ThyssenKrupp India, along with ThyssenKrupp Fördertechnik GmbH Germany, has recently fulfilled an export order for bulk handling equipment on behalf of Oman-India Fertilizer Co. (OMIFCO) at Sur, Sultanate of Oman. This order carries much prestige, as the OMIFCO project is currently the world’s largest grassroots fertilizer project. The OMIFCO plant is located in the Wilayat of Sur on the east coast of Oman, and will consist of two 1,750 t/d ammonia trains and two 2,350 t/d granular urea trains. Annual output at the complex will comprise 1.65 million t/a of urea and 250,000 t/a of marketable ammonia.

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Spotlight on MKP

Summary

Since it was established in 1966, Haifa Chemicals Ltd. has evolved as one of the world's leading producers of speciality fertilizers. These are particularly targeted for fertigation and the foliar feeding of crops, at precise timing and carefully checked application rates. Two major developments in the Haifa portfolio are spotlighted here.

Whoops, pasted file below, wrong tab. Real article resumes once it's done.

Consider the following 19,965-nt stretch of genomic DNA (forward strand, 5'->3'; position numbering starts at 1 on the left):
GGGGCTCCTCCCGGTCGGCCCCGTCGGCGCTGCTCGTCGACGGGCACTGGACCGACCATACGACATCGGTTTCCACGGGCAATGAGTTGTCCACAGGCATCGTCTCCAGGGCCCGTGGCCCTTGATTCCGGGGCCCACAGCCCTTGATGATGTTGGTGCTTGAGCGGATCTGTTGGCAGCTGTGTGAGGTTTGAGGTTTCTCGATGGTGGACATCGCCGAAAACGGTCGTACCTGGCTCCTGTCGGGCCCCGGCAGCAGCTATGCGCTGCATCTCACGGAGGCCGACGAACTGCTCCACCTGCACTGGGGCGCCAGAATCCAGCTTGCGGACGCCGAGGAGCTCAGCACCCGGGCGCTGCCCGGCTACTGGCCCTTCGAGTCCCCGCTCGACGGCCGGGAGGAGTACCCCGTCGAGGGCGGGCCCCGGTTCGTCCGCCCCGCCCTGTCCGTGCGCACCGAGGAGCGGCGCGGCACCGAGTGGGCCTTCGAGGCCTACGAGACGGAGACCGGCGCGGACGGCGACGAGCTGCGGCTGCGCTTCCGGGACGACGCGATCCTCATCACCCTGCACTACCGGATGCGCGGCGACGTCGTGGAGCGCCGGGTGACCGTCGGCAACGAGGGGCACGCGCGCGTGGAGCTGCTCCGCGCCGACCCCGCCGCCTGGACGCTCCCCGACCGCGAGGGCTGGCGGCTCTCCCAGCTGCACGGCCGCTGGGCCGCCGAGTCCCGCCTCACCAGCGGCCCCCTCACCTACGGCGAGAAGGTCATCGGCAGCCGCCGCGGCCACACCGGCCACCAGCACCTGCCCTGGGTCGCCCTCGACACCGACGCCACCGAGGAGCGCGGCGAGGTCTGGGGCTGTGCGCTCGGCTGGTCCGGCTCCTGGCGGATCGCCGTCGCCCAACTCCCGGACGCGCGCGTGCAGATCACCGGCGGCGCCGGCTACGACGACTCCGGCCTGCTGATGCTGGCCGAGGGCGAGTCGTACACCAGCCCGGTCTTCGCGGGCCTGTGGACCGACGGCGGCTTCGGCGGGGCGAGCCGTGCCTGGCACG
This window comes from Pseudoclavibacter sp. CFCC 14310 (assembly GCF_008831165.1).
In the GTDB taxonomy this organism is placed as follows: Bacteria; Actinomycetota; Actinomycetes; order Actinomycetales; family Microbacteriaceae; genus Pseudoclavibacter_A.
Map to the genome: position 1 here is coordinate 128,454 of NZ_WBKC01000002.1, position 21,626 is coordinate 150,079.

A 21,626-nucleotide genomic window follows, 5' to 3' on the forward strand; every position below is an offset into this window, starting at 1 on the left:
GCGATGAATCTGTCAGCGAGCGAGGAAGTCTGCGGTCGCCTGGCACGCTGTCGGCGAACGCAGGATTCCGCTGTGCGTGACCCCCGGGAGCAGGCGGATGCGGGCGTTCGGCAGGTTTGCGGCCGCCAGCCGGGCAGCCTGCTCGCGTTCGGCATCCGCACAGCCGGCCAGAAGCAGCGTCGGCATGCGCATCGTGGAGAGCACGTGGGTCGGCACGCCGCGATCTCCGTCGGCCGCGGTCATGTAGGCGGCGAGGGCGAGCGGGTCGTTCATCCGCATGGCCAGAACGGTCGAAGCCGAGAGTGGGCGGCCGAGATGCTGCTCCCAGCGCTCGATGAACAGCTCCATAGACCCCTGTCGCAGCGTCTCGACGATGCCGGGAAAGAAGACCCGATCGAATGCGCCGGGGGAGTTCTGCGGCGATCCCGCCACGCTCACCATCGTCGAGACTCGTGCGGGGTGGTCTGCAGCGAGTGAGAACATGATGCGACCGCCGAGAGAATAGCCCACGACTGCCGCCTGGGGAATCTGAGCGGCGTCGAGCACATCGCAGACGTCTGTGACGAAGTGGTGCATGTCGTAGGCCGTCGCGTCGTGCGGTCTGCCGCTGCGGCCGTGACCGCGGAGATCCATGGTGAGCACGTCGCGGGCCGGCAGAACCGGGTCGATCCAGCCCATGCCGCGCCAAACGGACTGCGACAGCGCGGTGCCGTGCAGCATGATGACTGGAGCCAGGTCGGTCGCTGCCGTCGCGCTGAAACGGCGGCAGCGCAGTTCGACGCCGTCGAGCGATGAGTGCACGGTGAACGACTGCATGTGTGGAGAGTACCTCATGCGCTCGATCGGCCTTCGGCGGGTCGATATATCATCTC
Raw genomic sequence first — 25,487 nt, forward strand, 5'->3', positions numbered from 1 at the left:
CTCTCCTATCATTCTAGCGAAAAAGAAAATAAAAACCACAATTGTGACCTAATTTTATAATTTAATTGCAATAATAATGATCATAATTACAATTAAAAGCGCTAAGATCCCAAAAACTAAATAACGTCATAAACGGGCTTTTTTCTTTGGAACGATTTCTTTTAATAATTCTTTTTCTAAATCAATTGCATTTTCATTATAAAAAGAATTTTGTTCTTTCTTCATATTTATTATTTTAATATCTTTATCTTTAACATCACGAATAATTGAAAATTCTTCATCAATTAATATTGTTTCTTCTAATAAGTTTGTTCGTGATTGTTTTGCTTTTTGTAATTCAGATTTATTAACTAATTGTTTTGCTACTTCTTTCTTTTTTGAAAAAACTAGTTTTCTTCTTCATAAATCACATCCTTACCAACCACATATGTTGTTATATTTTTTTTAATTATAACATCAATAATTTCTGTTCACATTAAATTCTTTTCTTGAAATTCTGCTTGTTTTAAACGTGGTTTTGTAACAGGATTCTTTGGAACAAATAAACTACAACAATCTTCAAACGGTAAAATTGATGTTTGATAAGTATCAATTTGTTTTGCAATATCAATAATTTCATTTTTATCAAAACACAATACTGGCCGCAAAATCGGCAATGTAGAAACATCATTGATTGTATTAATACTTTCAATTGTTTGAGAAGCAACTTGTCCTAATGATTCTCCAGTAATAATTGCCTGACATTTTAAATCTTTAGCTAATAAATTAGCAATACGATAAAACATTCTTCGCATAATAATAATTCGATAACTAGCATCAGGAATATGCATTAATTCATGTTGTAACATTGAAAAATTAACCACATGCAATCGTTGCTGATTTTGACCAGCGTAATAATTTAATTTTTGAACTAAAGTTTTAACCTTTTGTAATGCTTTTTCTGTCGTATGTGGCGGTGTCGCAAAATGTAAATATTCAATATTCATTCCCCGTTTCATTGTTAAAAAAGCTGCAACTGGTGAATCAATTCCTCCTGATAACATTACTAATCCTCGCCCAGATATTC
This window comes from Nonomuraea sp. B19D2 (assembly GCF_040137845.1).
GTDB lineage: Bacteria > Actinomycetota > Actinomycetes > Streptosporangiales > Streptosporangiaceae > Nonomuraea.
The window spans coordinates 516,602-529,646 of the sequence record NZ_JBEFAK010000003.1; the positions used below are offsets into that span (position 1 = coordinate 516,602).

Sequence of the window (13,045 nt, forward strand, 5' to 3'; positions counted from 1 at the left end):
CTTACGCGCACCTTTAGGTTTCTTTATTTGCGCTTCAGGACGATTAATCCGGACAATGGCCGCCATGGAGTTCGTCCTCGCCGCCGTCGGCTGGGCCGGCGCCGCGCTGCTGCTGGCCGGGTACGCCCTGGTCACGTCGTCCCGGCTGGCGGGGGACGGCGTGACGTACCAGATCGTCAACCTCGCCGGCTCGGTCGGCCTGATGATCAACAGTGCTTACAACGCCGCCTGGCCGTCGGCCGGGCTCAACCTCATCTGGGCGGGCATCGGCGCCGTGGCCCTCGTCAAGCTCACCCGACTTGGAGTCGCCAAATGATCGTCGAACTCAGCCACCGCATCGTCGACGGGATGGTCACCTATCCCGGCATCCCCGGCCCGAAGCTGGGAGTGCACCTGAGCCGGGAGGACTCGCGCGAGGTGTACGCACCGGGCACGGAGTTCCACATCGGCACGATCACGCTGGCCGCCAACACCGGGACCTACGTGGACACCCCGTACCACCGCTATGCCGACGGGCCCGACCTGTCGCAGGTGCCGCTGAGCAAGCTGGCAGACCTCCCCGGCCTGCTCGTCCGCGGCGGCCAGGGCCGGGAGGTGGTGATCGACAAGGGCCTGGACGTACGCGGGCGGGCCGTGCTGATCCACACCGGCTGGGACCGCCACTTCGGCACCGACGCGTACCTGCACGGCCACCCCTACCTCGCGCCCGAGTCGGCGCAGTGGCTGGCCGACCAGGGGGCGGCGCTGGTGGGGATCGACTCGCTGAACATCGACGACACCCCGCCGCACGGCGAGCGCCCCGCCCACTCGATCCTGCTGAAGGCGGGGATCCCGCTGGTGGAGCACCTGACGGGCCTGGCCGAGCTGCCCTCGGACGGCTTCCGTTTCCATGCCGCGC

Abstract

In early April 2004, Haifa Chemicals Ltd. of Israel began commercial production of soluble-grade monopotassium phosphate (MKP) using a new innovative production process developed by the company. The new process is based on KCl as the raw material, rather than the traditional process based on reacting technical grade phosphoric acid with potassium hydroxide (KOH). Haifa Chemicals has been producing significant quantities of MKP since 1975. However, following the loss of its potassium hydroxide supplier, Electrochemical Industries at Akko, Israel, which went out of business several months earlier, Haifa developed the new process. This is based on in-house patented technology and offers substantial cost savings. The new MKP plant has an initial capacity of around 30,000 t/a.

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Filter replacement pays dividends

Summary